After witnessing their beloved bus driver get hacked to pieces by a total stranger, right in front of their eyes, 35 confused children are going to need help coping with the nightmares. A whole herd of crisis counselors will be arriving soon at the Longfellow Elementary School. Meanwhile, drivers are allowed to keep their doors closed to anyone they don’t know. Somehow the policy change isn’t making anyone feel any safer. The way this happened was way to simple to foresee or prevent.
School bus stabbing
Police in Pasco, Washington are still collecting clues days after the bizarre incident which happened on September 24.
It was a Friday afternoon and all the elementary age students were anxious for the freedom of the weekend as 72-year-old Richard Lenhart rolled away from the Longfellow Elementary School building and was just about to pull out of the bus loop and onto the roadway.
Police say that’s the moment 34-year-old Joshua Davis approached the vehicle. The driver opened the doors, “presumably to see what the man wanted, and the man stepped in.” Lenhart wasn’t expecting that but the assailant was “empty-handed” as he asked if “the bus went to Road 100,” a plausible question.
The Pasco Police Department issued a statement noting “on an active street in the middle of the afternoon, in view of others, opening the door to see what the man wanted would not normally be considered a risky action.”
There were 35 young and impressionable children aboard but that didn’t seem to bother Davis. When Lenhart told Davis sorry, they were not going to Road 100, Davis allegedly pulled out a knife and began to stab” the driver, repeatedly.
“During the attack, Lenhart took his foot off the brake, crashing the bus in the school parking lot.” They weren’t physically injured but those children will be emotionally scarred for life. At least, that’s what their lawyers will argue. The district can smell the litigation blowing in the wind already.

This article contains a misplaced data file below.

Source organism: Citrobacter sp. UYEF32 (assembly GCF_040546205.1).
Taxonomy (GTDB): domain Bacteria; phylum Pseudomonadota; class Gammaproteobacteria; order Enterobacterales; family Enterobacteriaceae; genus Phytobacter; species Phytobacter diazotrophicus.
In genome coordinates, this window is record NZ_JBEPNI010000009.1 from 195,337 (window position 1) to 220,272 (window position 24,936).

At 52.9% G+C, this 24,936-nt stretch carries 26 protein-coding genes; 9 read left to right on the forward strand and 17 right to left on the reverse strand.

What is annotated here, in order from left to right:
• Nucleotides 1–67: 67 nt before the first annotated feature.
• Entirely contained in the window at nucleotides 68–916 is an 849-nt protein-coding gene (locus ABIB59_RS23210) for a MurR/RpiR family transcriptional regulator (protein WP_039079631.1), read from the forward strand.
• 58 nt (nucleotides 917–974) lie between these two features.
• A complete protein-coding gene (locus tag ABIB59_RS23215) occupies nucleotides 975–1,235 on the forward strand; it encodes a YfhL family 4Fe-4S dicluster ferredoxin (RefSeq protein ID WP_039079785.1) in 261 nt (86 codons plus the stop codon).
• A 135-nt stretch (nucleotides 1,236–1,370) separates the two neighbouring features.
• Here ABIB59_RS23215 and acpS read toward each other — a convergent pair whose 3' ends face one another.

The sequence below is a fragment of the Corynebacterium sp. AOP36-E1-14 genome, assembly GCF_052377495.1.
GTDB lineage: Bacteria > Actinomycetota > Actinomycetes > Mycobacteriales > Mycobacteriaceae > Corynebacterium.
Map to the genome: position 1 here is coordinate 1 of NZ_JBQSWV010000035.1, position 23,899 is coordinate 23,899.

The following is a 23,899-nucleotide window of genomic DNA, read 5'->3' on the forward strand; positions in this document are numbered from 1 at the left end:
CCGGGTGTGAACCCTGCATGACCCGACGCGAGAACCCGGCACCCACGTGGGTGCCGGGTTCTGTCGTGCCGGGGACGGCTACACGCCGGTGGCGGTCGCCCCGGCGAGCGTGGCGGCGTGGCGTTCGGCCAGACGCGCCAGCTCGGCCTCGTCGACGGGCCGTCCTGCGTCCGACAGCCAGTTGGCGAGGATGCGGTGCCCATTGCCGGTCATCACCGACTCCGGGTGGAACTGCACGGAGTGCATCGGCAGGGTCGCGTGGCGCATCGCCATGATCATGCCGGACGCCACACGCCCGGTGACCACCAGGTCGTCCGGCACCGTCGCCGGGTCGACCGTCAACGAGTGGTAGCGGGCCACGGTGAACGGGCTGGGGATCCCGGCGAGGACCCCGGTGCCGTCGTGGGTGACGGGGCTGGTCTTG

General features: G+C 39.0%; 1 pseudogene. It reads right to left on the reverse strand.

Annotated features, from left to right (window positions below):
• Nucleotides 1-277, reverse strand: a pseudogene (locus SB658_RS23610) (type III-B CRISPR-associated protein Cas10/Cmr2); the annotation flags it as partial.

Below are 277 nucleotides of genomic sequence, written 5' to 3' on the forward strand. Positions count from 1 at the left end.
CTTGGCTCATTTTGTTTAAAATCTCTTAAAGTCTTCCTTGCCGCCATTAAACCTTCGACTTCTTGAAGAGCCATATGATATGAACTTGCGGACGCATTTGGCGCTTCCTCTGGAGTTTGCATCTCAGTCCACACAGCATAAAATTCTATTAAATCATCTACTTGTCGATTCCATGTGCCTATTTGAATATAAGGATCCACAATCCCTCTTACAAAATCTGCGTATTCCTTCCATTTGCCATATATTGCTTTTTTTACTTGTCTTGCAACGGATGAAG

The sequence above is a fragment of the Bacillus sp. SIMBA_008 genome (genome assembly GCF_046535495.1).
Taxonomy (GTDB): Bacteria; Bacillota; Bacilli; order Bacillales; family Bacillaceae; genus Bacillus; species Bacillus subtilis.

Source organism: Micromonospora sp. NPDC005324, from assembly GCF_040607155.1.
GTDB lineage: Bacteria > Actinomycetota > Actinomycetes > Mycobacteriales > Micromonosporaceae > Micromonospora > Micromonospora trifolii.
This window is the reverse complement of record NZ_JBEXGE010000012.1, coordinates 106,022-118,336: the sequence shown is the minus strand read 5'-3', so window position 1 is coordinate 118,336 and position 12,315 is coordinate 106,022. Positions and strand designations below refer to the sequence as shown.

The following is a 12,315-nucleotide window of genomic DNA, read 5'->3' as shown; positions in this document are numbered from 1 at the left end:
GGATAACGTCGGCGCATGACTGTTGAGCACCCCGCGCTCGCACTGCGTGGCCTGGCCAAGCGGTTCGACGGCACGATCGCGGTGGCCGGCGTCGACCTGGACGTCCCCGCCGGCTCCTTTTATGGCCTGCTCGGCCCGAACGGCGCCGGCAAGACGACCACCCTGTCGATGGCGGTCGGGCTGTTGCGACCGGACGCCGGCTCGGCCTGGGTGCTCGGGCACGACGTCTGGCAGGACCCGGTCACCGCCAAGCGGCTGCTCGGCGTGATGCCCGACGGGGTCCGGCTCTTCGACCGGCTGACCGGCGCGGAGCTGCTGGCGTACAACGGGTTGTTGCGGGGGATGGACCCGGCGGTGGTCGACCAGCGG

Suspect returns to the scene
The attacker reportedly “fled the scene in a truck he had parked along the road moments before the attack.” That indicates the murder of the bus driver was premeditated. “The suspect did not need transportation to Road 100,” the press release spells out. “Davis had driven to the scene in a private vehicle, had parked nearby, and approached the area of the school on foot.”
For unknown reasons, Davis “returned to the scene and was taken into custody.” After he took off on foot, first responders treated Lenhart for his injuries at the scene and got him moved to the nearest hospital but he soon “succumbed to his injuries.”
Police have been wondering if there is more to the story but so far they say it “remains unclear whether the two men knew each other prior to the attack.” According to Police Chief Ken Roske, there “are some aspects of this tragedy we may never have complete answers to.”
Davis sits behind bars, a guest of Franklin County Jail until he comes up with a $1 million bond. The community is pulling together to support the family of the bus driver. He had been on the job for many years and was popular with his students.
The district also released a statement declaring they considered Mr. Lenhart more than a bus driver.
“My heart is broken for the Pasco School District (PSD) community after the loss of one of their own last week,” Washington State Superintendent of Public Instruction Chris Reykdal writes. “Richard Lenhart was a beloved member of the PSD community for many years, and my heart goes out to his family, colleagues, and students as they navigate this immense loss.”